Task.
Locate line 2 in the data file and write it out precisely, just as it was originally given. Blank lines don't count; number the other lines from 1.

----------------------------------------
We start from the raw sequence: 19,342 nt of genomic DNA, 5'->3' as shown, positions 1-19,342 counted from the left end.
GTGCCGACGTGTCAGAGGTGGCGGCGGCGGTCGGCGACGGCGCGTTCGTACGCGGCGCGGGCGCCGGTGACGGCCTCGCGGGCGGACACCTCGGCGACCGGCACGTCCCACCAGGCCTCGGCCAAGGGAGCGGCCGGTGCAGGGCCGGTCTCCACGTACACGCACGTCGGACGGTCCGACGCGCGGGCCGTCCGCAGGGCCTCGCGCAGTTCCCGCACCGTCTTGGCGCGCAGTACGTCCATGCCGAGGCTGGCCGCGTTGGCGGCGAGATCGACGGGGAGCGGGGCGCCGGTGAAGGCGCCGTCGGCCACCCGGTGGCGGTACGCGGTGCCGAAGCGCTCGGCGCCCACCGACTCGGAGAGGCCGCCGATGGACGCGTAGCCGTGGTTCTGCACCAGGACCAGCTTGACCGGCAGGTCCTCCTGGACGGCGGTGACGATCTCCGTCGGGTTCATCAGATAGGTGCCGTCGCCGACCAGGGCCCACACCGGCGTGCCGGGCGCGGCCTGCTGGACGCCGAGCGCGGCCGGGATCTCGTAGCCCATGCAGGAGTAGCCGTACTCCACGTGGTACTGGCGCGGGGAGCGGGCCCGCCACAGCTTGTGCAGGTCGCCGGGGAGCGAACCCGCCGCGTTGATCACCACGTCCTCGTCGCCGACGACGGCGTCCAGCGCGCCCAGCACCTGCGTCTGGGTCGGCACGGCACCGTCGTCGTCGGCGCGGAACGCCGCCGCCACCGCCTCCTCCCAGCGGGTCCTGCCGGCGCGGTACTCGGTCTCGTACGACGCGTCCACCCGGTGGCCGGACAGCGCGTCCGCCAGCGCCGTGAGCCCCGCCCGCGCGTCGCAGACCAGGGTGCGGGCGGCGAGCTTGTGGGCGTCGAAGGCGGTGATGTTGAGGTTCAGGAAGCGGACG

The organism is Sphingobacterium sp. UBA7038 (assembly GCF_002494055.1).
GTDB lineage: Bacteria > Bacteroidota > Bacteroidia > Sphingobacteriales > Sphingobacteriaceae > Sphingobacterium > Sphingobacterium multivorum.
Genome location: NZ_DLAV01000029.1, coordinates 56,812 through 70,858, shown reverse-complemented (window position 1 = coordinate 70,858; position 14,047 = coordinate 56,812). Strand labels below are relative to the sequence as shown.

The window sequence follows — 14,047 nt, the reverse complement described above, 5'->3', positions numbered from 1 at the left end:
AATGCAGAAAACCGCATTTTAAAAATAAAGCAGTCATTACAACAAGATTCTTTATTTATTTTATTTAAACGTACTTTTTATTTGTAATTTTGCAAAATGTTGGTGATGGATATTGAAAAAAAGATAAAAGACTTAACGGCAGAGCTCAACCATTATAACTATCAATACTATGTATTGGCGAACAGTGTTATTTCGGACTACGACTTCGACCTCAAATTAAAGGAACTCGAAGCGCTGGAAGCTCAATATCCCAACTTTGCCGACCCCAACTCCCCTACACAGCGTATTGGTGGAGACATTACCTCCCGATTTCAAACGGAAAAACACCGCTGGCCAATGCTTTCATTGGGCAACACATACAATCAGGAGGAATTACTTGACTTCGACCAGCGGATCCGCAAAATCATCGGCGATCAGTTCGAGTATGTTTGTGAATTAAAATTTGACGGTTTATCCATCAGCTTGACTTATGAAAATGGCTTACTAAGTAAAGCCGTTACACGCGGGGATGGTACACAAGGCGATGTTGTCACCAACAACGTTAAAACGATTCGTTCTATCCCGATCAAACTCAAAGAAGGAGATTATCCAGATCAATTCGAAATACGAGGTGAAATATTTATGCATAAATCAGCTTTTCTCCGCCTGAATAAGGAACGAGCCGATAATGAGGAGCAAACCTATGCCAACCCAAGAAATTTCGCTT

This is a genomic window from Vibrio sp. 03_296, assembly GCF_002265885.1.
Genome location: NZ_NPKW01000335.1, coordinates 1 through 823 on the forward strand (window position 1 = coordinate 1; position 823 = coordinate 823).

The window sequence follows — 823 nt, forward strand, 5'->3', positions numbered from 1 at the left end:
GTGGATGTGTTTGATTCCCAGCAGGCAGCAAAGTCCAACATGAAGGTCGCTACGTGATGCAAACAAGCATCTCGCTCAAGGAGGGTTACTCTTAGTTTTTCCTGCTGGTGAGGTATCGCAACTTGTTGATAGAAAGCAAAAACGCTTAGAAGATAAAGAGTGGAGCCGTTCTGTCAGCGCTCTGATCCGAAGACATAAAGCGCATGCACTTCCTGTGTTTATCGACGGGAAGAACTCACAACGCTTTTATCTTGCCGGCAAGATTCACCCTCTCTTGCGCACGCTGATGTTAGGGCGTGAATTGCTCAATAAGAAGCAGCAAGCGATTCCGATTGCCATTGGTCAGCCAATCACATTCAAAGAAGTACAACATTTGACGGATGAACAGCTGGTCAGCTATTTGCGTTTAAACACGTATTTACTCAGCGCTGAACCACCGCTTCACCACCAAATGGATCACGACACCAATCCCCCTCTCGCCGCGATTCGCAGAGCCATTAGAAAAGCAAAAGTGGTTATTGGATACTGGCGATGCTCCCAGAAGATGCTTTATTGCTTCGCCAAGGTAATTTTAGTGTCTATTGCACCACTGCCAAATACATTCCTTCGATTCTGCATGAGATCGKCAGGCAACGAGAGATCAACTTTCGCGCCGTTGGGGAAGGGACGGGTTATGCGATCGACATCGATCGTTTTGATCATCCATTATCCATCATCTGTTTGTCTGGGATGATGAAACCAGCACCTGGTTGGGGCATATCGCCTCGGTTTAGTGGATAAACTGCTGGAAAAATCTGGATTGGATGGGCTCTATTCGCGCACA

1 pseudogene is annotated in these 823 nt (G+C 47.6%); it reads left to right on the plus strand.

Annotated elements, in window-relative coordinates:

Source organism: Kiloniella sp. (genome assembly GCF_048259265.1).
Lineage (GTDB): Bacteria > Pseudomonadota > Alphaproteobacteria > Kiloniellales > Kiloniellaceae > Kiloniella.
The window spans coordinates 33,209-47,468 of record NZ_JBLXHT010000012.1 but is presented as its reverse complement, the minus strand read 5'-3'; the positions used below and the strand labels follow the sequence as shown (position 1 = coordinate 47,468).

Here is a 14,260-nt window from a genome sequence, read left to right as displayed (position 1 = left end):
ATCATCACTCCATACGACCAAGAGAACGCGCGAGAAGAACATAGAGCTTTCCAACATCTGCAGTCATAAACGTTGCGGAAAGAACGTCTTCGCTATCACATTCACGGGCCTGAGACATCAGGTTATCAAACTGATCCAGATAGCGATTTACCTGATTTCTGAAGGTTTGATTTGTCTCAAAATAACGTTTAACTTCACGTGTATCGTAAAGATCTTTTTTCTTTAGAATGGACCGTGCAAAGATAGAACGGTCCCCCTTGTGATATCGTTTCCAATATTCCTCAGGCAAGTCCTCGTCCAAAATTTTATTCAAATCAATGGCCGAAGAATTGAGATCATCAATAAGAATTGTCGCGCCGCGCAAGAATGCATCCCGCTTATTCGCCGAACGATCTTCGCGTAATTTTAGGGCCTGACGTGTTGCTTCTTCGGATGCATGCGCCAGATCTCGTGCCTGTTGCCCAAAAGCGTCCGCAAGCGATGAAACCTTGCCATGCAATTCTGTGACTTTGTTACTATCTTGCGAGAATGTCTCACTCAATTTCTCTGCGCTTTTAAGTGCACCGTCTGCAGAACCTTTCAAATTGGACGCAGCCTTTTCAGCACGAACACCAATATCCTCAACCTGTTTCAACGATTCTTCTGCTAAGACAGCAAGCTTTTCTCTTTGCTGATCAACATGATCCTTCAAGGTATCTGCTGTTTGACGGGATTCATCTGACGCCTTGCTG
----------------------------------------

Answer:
GTGCCGACGTGTCAGAGGTGGCGGCGGCGGTCGGCGACGGCGCGTTCGTACGCGGCGCGGGCGCCGGTGACGGCCTCGCGGGCGGACACCTCGGCGACCGGCACGTCCCACCAGGCCTCGGCCAAGGGAGCGGCCGGTGCAGGGCCGGTCTCCACGTACACGCACGTCGGACGGTCCGACGCGCGGGCCGTCCGCAGGGCCTCGCGCAGTTCCCGCACCGTCTTGGCGCGCAGTACGTCCATGCCGAGGCTGGCCGCGTTGGCGGCGAGATCGACGGGGAGCGGGGCGCCGGTGAAGGCGCCGTCGGCCACCCGGTGGCGGTACGCGGTGCCGAAGCGCTCGGCGCCCACCGACTCGGAGAGGCCGCCGATGGACGCGTAGCCGTGGTTCTGCACCAGGACCAGCTTGACCGGCAGGTCCTCCTGGACGGCGGTGACGATCTCCGTCGGGTTCATCAGATAGGTGCCGTCGCCGACCAGGGCCCACACCGGCGTGCCGGGCGCGGCCTGCTGGACGCCGAGCGCGGCCGGGATCTCGTAGCCCATGCAGGAGTAGCCGTACTCCACGTGGTACTGGCGCGGGGAGCGGGCCCGCCACAGCTTGTGCAGGTCGCCGGGGAGCGAACCCGCCGCGTTGATCACCACGTCCTCGTCGCCGACGACGGCGTCCAGCGCGCCCAGCACCTGCGTCTGGGTCGGCACGGCACCGTCGTCGTCGGCGCGGAACGCCGCCGCCACCGCCTCCTCCCAGCGGGTCCTGCCGGCGCGGTACTCGGTCTCGTACGACGCGTCCACCCGGTGGCCGGACAGCGCGTCCGCCAGCGCCGTGAGCCCCGCCCGCGCGTCGCAGACCAGGGTGCGGGCGGCGAGCTTGTGGGCGTCGAAGGCGGTGATGTTGAGGTTCAGGAAGCGGACG